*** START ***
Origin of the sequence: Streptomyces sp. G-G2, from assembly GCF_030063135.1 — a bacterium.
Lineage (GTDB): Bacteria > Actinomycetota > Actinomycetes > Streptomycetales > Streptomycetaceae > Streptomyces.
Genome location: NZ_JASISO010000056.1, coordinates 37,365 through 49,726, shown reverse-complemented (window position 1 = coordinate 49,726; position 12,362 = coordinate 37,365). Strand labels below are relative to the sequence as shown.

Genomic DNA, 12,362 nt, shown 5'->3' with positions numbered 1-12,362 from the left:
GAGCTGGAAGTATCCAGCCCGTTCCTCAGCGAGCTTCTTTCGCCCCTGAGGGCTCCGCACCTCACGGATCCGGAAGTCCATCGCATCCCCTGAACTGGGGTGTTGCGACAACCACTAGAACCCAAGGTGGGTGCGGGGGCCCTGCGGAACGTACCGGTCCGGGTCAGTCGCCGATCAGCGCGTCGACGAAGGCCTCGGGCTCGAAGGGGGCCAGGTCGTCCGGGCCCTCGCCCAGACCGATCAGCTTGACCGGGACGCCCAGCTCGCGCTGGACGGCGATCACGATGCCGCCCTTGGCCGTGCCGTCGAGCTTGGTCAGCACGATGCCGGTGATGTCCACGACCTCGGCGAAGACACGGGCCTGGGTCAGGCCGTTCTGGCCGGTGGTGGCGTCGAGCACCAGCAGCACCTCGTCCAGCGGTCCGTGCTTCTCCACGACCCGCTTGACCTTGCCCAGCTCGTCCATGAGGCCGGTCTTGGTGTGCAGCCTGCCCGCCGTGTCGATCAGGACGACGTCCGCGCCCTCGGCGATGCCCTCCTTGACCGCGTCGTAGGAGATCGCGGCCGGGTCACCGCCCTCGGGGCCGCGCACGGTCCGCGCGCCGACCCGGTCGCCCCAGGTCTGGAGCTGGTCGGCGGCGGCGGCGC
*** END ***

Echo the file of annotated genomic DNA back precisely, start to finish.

Origin of the sequence: Streptomyces sp. G-G2, from assembly GCF_030063135.1 — a bacterium.
Lineage (GTDB): Bacteria > Actinomycetota > Actinomycetes > Streptomycetales > Streptomycetaceae > Streptomyces.
Genome location: NZ_JASISO010000056.1, coordinates 37,365 through 49,726, shown reverse-complemented (window position 1 = coordinate 49,726; position 12,362 = coordinate 37,365). Strand labels below are relative to the sequence as shown.

Genomic DNA, 12,362 nt, shown 5'->3' with positions numbered 1-12,362 from the left:
GAGCTGGAAGTATCCAGCCCGTTCCTCAGCGAGCTTCTTTCGCCCCTGAGGGCTCCGCACCTCACGGATCCGGAAGTCCATCGCATCCCCTGAACTGGGGTGTTGCGACAACCACTAGAACCCAAGGTGGGTGCGGGGGCCCTGCGGAACGTACCGGTCCGGGTCAGTCGCCGATCAGCGCGTCGACGAAGGCCTCGGGCTCGAAGGGGGCCAGGTCGTCCGGGCCCTCGCCCAGACCGATCAGCTTGACCGGGACGCCCAGCTCGCGCTGGACGGCGATCACGATGCCGCCCTTGGCCGTGCCGTCGAGCTTGGTCAGCACGATGCCGGTGATGTCCACGACCTCGGCGAAGACACGGGCCTGGGTCAGGCCGTTCTGGCCGGTGGTGGCGTCGAGCACCAGCAGCACCTCGTCCAGCGGTCCGTGCTTCTCCACGACCCGCTTGACCTTGCCCAGCTCGTCCATGAGGCCGGTCTTGGTGTGCAGCCTGCCCGCCGTGTCGATCAGGACGACGTCCGCGCCCTCGGCGATGCCCTCCTTGACCGCGTCGTAGGAGATCGCGGCCGGGTCACCGCCCTCGGGGCCGCGCACGGTCCGCGCGCCGACCCGGTCGCCCCAGGTCTGGAGCTGGTCGGCGGCGGCGGCGC